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Schleswig-Holstein (Germany)

State of Schleswig-Holstein, Land Schleswig-Holstein

Last modified: 2013-12-09 by klaus-michael schneider
Keywords: schleswig-holstein | land schleswig-holstein | per pale | lion(blue) | lions(2) | nettle leaf(white) |
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[State Flag (Schleswig-Holstein, Germany)] 3:5 Image by Marcus Schmöger
approved 18 January 1957 On this page: On other pages: Flags of or related to Schleswig-Holstein See also:

Introduction

A province of Prussia until 1946, Schleswig-Holstein was declared a Land by the British Military Government on 23rd August 1946.
Marcus Schmöger, 26 March 2001


State Flag (also naval jack of official ships)
Landesdienstflagge

[State Flag (Schleswig-Holstein, Germany)] 3:5 image by Marcus Schmöger
approved 18 January 1957

Blue-white-red horizontal tricolor with state arms at center. Adopted officially 1949. Illustrated Smith 1975 p. 227 and Dorling Kindersley 1997 p. 122.
Norman Martin, 22 January 1998

The proportions are 3:5 according to the Gesetz über die Hoheitszeichen des Landes Schleswig-Holstein von 18. Januar 1957 (Act on Symbols of the State of Schleswig-Holstein of 18th January 1957), published in the Verordnungsblatt für Schleswig-Holstein (Schleswig-Holstein Acts Bulletin), 1957, p. 29-31. In my opinion, the blue of the lions should be the same as in the stripe.
Marcus Schmöger, 21 February 2001

     The state flag shows the arms in the center of the Landesflagge. According to the sketches attached to the relevant law the arms have 50% of the flag height. The state flag was officially introduced in 1957 with the Gesetz über die Hoheitszeichen des Landes Schleswig-Holstein (Law on State Symbols of the Federal State of Schleswig-Holstein) of 18th January 1957, published in the Gesetz- und Verordnungsblatt für Schleswig-Holstein 1957, p. 29-31.
     On ships in official use (e.g. police) the state flag is also used together with either the Bundesflagge (black-red-gold) or the Bundesdienstflagge — one of these is used as ensign, the Schleswig-Holstein state flag as jack. This was prescribed in the Beschluß der Landesregierung betr. Flaggenführung der See- und Binnenschiffen im öffentlichen Dienst (Decision of the Federal State Government regarding Flag Usage on Seagoing and Inland Waters Ships in Official Service) of 26th October 1954, published in the Amtsblatt Schleswig-Holstein 1955, p. 126.
     Sources: Laitenberger and Bassier 2000, Schurdel 1995 and Mattern and Neubecker 1988.
Marcus Schmöger, 26 March 2001


Civil Flag
Landesflagge

[Civil Flag (Schleswig-Holstein, Germany)] 3:5 Image by Santiago Dotor
flag introduced c.1843, banned 1845, reintroduced 1867, abolished 1935, unofficially readopted 29 August 1948, officially approved 18 January 1957

In use since 1848 (unofficially 4 or 5 years earlier) until the present (except for 1935-1948). Readopted officially 1957. Illustrated in Pedersen 1970 p. 32.
Norman Martin, 22 January 1998

The flag was re[-e]stablished by the British [occupation forces] in the autumn of 1948 and was adopted on 8 August 1949. The regulation is dated 25 October 1949, and the first official hoist was on 29 October 1949. Source: Ottfried Neubecker, Vexilla Belgica 1981.
Jaume Ollé, June or July 1998

The blue-white-red triband was introduced officially in August 1948 after some debate with the British Military Government and was first hoisted 29th August 1948. There were some preliminary laws and regulations on flags in 1949 and 1952, but only in 1957 (see below) the civil flag was definitely described. Until then it was always called the überlieferte Farben Schleswig-Holsteins (traditional colours of Schleswig-Holstein).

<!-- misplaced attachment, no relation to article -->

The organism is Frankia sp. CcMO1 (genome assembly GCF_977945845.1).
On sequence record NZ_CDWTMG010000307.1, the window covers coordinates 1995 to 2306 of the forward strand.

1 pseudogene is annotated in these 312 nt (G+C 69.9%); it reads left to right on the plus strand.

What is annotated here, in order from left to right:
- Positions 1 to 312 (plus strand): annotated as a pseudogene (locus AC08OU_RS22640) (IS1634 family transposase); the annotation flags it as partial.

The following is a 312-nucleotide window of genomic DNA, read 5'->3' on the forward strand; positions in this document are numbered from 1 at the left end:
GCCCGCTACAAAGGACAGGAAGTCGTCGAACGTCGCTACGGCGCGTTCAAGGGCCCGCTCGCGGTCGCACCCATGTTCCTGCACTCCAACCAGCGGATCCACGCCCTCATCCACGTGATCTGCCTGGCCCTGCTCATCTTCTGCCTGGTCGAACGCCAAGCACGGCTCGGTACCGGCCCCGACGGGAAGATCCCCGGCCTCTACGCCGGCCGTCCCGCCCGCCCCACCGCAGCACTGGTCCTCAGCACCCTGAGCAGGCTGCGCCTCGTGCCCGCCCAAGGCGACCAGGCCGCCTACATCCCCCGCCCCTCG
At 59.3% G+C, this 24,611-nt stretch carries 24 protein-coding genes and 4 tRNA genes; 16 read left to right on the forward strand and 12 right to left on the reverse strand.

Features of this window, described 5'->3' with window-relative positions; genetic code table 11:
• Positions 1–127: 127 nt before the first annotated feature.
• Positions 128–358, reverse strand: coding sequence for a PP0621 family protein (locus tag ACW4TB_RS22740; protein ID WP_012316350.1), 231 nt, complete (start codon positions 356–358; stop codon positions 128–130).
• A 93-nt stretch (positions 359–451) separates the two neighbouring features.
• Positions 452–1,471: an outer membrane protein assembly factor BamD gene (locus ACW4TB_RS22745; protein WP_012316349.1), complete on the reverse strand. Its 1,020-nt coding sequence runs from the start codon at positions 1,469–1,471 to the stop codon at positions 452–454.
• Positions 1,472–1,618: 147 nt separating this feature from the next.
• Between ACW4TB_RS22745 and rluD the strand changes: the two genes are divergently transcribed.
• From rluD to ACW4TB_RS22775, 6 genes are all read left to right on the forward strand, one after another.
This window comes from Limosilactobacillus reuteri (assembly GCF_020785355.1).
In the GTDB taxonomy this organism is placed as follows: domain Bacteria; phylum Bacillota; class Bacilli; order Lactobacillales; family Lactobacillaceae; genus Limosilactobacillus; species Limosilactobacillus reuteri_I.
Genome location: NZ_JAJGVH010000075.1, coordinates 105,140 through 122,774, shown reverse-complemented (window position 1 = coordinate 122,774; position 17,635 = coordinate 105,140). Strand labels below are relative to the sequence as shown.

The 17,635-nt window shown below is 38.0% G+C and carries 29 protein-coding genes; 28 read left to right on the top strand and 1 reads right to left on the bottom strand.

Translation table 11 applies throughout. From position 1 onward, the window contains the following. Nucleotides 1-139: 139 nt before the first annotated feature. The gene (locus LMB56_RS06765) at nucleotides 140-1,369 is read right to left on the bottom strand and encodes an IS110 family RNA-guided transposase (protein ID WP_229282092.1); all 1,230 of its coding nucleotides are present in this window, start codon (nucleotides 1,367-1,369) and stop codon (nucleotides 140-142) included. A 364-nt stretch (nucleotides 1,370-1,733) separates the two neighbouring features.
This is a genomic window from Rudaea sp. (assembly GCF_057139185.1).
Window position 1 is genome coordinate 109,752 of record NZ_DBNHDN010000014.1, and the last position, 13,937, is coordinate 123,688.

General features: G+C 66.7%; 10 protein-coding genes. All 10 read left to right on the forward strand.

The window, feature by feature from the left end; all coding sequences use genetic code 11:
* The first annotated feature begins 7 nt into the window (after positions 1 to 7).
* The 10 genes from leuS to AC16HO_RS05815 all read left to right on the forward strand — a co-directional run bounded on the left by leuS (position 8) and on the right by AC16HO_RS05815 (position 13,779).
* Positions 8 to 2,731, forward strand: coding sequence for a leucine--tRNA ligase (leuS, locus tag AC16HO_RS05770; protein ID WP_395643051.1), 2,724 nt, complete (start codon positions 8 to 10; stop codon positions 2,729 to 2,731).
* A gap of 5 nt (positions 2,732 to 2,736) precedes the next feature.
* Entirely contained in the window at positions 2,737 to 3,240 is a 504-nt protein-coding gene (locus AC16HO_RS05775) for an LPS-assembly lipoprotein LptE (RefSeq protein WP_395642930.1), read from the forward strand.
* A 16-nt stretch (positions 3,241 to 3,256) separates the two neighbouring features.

Sources: Laitenberger and Bassier 2000, Schurdel 1995 and Mattern and Neubecker 1988.
Marcus Schmöger, 26 March 2001


Coat-of-Arms
Landeswappen

[Coat-of-Arms (Schleswig-Holstein, Germany)] Image by Santiago Dotor

The charge in the sinister half of the coat-of-arms is known in German heraldry as a Nesselblatt or nettle leaf. According to Neubecker 1997, p. 134:

"...the German word Nesselblatt...is the heraldic term for a zig-zag bordure, which already in the late Middle Ages was becoming divorced from its original meaning. As time went by this mysterious charge became increasingly distorted and its triangular points were even regarded as the nails from the cross of Christ." In the same page there is a "flag of Holstein" from an old flag chart. The flag was an interpretation of the "Gules a Nesselblatt Argent" blazon, in which the artist mistranslated Nesselblatt as nettle tree. Hence the flag showed a white tree on a red field! Just an indication to the frequently scarce reliability of old flag charts.
Santiago Dotor, May 1999

The nettle leaf - and the nails - has confused heraldists quite a lot. Originally, it was just a white shield with a red zigzag border. But when drawing the zigs and zags, the corners usually become more pointy than the other zigs and zags, leading to the interpretation that they alluded to Christ's three nails from the cross. Pure humbug, of course. The white shape was also disconnected from its heraldic origins, and became blazoned as a nettle leaf, leading some painters to draw it natural-looking.
Ole Andersen, 18 May 1999

The arms of Schleswig takes up the first field in the arms of Schleswig-Holstein — it is parted per pale with the arms of Holstein and is turned in courtoisie, a usual practice in German heraldry when two arms are put together thus. The arms of Schleswig takes up the second field in the Greater State Arms of Denmark, as can be seen in the Danish royal standard.
Elias Granqvist, 31 July 2001


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